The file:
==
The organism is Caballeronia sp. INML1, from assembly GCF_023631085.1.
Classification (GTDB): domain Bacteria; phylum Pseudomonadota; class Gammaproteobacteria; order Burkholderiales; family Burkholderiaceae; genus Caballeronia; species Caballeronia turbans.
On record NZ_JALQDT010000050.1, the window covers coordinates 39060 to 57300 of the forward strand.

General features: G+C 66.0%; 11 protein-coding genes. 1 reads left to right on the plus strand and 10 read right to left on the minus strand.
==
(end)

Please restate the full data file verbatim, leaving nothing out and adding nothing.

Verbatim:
The organism is Caballeronia sp. INML1, from assembly GCF_023631085.1.
Classification (GTDB): domain Bacteria; phylum Pseudomonadota; class Gammaproteobacteria; order Burkholderiales; family Burkholderiaceae; genus Caballeronia; species Caballeronia turbans.
On record NZ_JALQDT010000050.1, the window covers coordinates 39060 to 57300 of the forward strand.

General features: G+C 66.0%; 11 protein-coding genes. 1 reads left to right on the plus strand and 10 read right to left on the minus strand.